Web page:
About Us

Max Auffhammer  University of California, Berkeley
Max is an associate professor in agricultural and resource economics at UC Berkeley. He is an applied econometrician working on the economic impacts of climate change on the agriculture and energy sectors of the economy. He is also keenly interested in how emissions forecasts are constructed and evaluated. He holds a B.S. and M.S. from UMass Amherst and a Ph.D. in Economics from UC San Diego (2003).

Marshall Burke Stanford University
Marshall is an assistant professor in Stanford's Environmental Earth Systems Science Department, and a Fellow at the Center on Food Security and the Environment.  He studies the impacts of climate on a range of social outcomes, including agricultural productivity, disease, and conflict.  He also conducts fieldwork on the microeconomics of development in Africa.  He holds a PhD in agricultural and resource economics from UC Berkeley. 

Jen Burney UC San Diego
Jen is an assistant professor at the University of California, San Diego, in the School of Global Policy & Strategy (GPS). Her research focuses on climate impacts and adaptation, mechanisms for decarbonization, and the role that air pollutants play in the climate and food systems. At one point in time she identified as a physicist (PhD 2007, Stanford) but two postdocs in food security and aerosol-climate groups turned her into something more like an environmental scientist. [Editor's note:  she is also a National Geographic Explorer]

Solomon Hsiang - University of California, Berkeley
Solomon is an Associate Professor of Public Policy at UC Berkeley.  Hsiang studies the social impacts of climate, with a focus on economic development and political economy.  Hsiang received a B.S. in Earth, Atmospheric and Planetary Science from MIT (2006), a B.S. in Urban Studies and Planning from MIT (2006), a PhD in Sustainable Development from Columbia University (2011) and did a post-doc at Princeton University and the NBER.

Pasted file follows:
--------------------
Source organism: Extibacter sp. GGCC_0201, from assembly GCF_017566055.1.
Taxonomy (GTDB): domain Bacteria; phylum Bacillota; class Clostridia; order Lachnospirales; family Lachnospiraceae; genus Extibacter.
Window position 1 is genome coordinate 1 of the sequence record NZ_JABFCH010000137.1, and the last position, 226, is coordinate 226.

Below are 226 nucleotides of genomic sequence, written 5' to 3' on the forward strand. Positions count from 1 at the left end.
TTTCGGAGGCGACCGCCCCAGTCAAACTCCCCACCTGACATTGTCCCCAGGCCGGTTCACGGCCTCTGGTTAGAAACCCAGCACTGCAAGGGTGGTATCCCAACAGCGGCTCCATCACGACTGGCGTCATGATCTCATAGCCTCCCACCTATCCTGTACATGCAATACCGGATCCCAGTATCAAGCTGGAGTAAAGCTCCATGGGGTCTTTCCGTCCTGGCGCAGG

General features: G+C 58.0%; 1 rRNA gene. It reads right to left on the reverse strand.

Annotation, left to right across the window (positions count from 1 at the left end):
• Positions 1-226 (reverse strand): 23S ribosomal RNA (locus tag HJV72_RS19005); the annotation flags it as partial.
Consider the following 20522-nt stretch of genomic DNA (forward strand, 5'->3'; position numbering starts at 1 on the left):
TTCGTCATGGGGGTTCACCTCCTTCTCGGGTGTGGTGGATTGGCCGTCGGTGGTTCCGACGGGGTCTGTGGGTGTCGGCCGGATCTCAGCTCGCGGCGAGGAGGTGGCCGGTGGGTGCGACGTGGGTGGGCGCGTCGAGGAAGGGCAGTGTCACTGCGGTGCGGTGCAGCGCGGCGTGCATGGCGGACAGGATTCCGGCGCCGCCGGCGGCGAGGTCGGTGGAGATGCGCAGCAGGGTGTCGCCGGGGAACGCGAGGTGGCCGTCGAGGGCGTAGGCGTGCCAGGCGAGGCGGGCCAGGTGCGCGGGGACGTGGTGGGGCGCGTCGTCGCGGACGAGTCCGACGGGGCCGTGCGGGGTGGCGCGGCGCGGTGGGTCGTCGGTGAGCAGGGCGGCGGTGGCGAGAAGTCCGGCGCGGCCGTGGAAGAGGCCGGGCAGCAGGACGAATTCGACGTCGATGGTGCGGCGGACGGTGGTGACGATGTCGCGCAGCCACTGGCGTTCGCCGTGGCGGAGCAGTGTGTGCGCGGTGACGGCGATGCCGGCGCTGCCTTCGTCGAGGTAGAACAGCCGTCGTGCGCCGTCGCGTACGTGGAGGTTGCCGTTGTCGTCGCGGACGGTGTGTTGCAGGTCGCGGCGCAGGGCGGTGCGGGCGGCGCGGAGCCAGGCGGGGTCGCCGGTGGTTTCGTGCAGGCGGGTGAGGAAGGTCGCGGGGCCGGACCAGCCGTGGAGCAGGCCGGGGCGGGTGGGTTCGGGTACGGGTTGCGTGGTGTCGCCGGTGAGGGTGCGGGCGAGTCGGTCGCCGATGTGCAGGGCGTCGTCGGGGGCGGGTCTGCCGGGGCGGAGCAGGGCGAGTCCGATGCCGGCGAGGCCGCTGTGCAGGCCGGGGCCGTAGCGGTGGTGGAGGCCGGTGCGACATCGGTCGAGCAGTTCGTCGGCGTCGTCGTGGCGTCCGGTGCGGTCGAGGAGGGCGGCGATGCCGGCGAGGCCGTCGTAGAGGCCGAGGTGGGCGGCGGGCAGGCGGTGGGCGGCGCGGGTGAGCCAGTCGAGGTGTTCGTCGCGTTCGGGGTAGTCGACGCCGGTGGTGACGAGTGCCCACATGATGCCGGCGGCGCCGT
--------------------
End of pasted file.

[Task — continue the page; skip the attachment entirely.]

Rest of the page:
David Lobell - Stanford University
David is an Associate Professor at Stanford University in Environmental Earth System Science, and a Center Fellow in Stanford's Program on Food Security and the Environment. His research focuses on identifying opportunities to raise crop yields in major agricultural regions, with an emphasis on adaptation to climate change. His current projects span Africa, South Asia, Mexico, and the United States, and involve a range of tools including remote sensing, GIS, and crop and climate models.

Michael Roberts - University of Hawaii
Michael is a professor of economics at the University of Hawaii, Manoa.  Before that he worked for USDA’s Economic Research Service.  His research focuses on the intersection of agricultural and environmental economics, and he has published papers on the effects of US agricultural policies on production, land use, and the size of farms.  Since leaving USDA, his research has focused increasingly on the potential effects of climate change on production of staple food grains and how biofuel growth has contributed to rising world food prices and food price variability.

Wolfram Schlenker - Columbia University
Wolfram teaches classes in environmental and natural resource economics. His research interests include the economics of climate change, water rights, and their impact on agricultural output, as well as models of exhaustible resources with endogenous discoveries.  He holds a PhD in agricultural and resource economics from the University of California, Berkeley (2003) and a Master of engineering and management sciences from the University of Karlsruhe, Germany (2000), as well as a Master of environmental management from Duke University (1998).